The conclusion that competitive balance in football was better after the most recent round of member churning aligns with the findings of this study with other research examining the effects of conference membership changes on competitive balance in football.  Rhoads (9) examined the Western Athletic and Mountain West conferences and found better competitive balance in football after member churning.  Perline and Stoldt (7) compared the final years of the Big 8 with the early years of the Big 12 and found improved levels of competitive balance after the Big 8 added four members formerly in the Southwest Conference.

The findings of each of these studies also support the contention that football is a primary consideration in conference realignment decisions (3).  If competitive balance is indeed a central concern for college athletic conferences (9, 10), then it is reasonable to expect that higher levels of competitive balance in that predominant sport will be found following conference realignment.

APPLICATIONS IN SPORT
More than institutions at the NCAA Division I FBS level are scheduled to change conferences in the next four years (6).  Therefore, an understanding of the key considerations associated with conference churning in college athletics is critical for practitioners, scholars, and students with interests in college athletics.

  1. While a change in conference membership affects multiple sports programs within an athletics department (unless is the change is limited to just one sport), achieving desirable outcomes such as increased interest in and revenue from the sport of football is commonly the most important consideration (3).
  2. The greater the uncertainty associated with a game’s outcome, the greater the likely consumer interest in the contest (1, 2, 4, and 8).  Accordingly, achieving high levels of competitive balance can be expected to yield positive financial results (e.g., ticket sales, rights fees values) for college athletic conferences.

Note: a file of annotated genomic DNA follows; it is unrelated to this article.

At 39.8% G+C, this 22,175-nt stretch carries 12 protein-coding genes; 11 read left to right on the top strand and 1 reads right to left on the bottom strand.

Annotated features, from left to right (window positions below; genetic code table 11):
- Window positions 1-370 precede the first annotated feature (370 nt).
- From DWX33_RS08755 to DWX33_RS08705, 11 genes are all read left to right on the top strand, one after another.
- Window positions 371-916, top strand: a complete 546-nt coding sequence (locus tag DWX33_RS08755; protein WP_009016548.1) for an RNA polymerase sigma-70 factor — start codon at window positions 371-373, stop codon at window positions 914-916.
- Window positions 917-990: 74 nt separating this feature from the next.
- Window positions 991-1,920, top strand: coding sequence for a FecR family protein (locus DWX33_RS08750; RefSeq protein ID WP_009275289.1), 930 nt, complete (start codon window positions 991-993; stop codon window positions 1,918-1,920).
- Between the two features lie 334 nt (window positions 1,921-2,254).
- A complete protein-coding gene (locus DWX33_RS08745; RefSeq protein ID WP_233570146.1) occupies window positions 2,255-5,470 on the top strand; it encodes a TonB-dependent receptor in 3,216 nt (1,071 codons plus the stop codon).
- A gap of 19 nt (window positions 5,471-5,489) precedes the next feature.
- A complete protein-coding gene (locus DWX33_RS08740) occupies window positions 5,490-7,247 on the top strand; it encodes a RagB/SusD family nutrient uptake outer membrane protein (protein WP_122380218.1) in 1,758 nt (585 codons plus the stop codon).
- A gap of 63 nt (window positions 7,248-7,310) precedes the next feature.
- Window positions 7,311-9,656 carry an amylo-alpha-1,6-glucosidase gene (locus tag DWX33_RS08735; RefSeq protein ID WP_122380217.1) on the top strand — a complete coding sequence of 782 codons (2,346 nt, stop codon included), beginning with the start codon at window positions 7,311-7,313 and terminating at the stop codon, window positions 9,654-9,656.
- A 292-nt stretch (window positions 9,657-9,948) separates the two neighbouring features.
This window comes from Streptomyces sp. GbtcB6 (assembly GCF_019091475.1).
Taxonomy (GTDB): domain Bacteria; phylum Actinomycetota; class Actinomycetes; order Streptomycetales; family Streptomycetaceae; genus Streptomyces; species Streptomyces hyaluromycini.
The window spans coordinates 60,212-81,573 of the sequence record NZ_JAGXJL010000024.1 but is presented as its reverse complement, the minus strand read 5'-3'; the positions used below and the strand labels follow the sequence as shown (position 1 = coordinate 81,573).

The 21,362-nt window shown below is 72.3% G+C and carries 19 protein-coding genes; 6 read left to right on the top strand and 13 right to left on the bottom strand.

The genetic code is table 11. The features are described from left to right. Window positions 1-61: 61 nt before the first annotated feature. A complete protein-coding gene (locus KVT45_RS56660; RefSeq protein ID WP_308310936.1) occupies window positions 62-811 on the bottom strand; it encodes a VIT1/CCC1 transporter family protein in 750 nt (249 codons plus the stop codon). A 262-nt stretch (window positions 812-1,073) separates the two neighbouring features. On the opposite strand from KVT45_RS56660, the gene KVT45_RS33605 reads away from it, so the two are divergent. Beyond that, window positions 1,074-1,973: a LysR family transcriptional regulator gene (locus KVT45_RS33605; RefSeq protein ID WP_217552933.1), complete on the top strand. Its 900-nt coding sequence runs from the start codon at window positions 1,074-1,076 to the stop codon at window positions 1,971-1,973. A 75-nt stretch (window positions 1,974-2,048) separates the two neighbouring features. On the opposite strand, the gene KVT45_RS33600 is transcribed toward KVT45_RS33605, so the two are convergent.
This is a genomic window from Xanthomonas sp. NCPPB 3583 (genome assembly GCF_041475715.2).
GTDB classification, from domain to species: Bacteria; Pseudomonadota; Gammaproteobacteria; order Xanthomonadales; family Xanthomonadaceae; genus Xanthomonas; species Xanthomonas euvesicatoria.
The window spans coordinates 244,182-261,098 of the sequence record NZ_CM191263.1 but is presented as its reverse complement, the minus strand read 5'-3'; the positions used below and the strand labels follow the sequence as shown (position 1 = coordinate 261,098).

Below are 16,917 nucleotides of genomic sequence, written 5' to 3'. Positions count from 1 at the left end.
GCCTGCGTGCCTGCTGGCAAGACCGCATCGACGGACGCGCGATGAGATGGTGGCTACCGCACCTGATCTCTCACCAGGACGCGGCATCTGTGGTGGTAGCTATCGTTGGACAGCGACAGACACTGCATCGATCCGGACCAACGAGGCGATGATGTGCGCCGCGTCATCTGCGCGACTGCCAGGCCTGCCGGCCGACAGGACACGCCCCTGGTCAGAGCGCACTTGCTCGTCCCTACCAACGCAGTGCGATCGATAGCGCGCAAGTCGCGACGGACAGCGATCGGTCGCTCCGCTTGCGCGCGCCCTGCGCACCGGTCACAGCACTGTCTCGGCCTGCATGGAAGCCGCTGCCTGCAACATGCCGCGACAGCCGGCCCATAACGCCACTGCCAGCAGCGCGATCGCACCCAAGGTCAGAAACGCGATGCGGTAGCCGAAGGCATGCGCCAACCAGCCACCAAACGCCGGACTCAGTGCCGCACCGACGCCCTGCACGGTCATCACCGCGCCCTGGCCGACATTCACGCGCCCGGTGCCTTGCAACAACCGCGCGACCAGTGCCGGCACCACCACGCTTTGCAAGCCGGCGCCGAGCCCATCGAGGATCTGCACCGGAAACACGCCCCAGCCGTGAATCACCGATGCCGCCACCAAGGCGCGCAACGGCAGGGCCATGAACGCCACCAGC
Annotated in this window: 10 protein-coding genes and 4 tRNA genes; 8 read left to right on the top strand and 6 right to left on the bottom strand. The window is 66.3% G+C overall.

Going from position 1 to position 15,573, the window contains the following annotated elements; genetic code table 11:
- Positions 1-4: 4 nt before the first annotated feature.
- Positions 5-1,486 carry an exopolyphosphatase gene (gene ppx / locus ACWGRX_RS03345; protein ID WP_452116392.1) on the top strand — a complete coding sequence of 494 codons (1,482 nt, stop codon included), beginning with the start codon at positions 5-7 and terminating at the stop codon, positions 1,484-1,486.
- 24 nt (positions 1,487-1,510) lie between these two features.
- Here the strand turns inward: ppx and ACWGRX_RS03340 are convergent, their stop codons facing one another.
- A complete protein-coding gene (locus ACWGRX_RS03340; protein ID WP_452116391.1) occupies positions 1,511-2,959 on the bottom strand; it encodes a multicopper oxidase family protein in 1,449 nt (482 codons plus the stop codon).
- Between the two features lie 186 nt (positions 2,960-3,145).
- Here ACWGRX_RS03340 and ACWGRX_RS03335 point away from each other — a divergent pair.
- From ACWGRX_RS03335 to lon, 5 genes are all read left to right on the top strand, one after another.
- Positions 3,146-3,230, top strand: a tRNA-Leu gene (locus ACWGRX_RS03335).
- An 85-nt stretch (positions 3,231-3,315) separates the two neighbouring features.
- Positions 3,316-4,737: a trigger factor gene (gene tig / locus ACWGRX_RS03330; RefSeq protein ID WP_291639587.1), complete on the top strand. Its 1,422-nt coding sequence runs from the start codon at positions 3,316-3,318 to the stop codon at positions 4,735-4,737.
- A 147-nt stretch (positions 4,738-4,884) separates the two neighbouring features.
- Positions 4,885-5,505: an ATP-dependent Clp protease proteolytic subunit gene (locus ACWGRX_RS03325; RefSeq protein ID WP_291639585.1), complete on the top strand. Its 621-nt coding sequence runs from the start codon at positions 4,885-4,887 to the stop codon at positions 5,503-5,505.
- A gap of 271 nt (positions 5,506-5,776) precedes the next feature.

3. Research points toward a pattern in which realignment decisions at the NCAA Division I FBS level produces higher levels of competitive balance in football (7, 9). This study provides additional support for that expectation.

ACKNOWLEDGEMENTS
None

REFERENCES

(1) Depken II, C.A., & Wilson, D.  (n.d). The uncertainty outcome hypothesis in college football. Department of Economics, University of Texas-Arlington. Retrieved from http://belkcollegeofbusiness.uncc.edu/cdepken/P/UOH12.pdf
(2) Dittmore, S. W., & Crow, C. M. (2010). The influence of the Bowl Championship Series on competitive balance in college football. Journal of Sport Administration & Supervision, 2(1), 7-19.
(3) Fort, R. & Quirk, J.  (1999). The college football industry.  In J. Fizel, E. Gustafson and L. Hadley (Eds.) Sports economics: Current research (pp. 11-26). Westport, CT: Praeger.
(4) Humpreys, B. (2002). Alternative measures of competitive balance.  Journal of Sports Economics, 3, (2), 133-148.
(5) Leeds, M. & von Allmen, P. (2005).The Economics of Sports.Boston: Pearson-Addison Wesley.
(6) NCAA Division I conference realignment chart. (2012, July 19). Retrieved from http://csnbbs.com/showthread.php?tid=567087
(7) Perline, M.M. & Stoldt, G.C. (2007). Competitive balance and conference realignment: The case of Big 12 football. The Sport Journal, 10 (2). http://www.thesportjournal.org/2007Journal/Vol10-No2/Perline08.asp
(8) Rein, I., Kotler, P., & Shields, B. (2006). The elusive fan. New York: McGraw-Hill.
(9) Rhoads, T.A. (2004). Competitive balance and conference realignment in the NCAA. Paper presented at the 74th Annual Meeting of Southern Economic Association, New Orleans, LA.
(10) Staurowsky, E.J. & Abney, R. (2011). Intercollegiate athletics. In P.M. Pedersen, J.B. Parks, J. Quarterman, & L. Thibault (Eds.) Contemporary sport management (4th ed., pp. 142-163). Champaign, IL: Human Kinetics.

 

In the 2000-04 period there was only one division whereas in the 2005-09 period, the conference went to two divisions with the champion being the winner between the first place finishers in each division.  Since there was no playoff in the earlier period we needed to measure the regular season champion.  For a better comparison we chose to measure the regular season champion, as opposed to the tournament victor, in the latter season as well.   In this case we declared the regular season champion to be the team with the best won-lost record over the two divisions.